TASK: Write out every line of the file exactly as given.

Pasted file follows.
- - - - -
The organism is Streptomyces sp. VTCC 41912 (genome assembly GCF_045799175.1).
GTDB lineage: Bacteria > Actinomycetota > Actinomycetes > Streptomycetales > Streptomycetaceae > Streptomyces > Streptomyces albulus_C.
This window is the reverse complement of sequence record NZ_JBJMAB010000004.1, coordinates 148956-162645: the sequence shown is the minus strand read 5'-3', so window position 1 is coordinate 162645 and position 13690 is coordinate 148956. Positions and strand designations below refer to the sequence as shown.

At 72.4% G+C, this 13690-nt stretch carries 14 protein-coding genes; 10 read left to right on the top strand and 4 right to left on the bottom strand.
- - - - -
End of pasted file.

The organism is Streptomyces sp. VTCC 41912 (genome assembly GCF_045799175.1).
GTDB lineage: Bacteria > Actinomycetota > Actinomycetes > Streptomycetales > Streptomycetaceae > Streptomyces > Streptomyces albulus_C.
This window is the reverse complement of sequence record NZ_JBJMAB010000004.1, coordinates 148956-162645: the sequence shown is the minus strand read 5'-3', so window position 1 is coordinate 162645 and position 13690 is coordinate 148956. Positions and strand designations below refer to the sequence as shown.

At 72.4% G+C, this 13690-nt stretch carries 14 protein-coding genes; 10 read left to right on the top strand and 4 right to left on the bottom strand.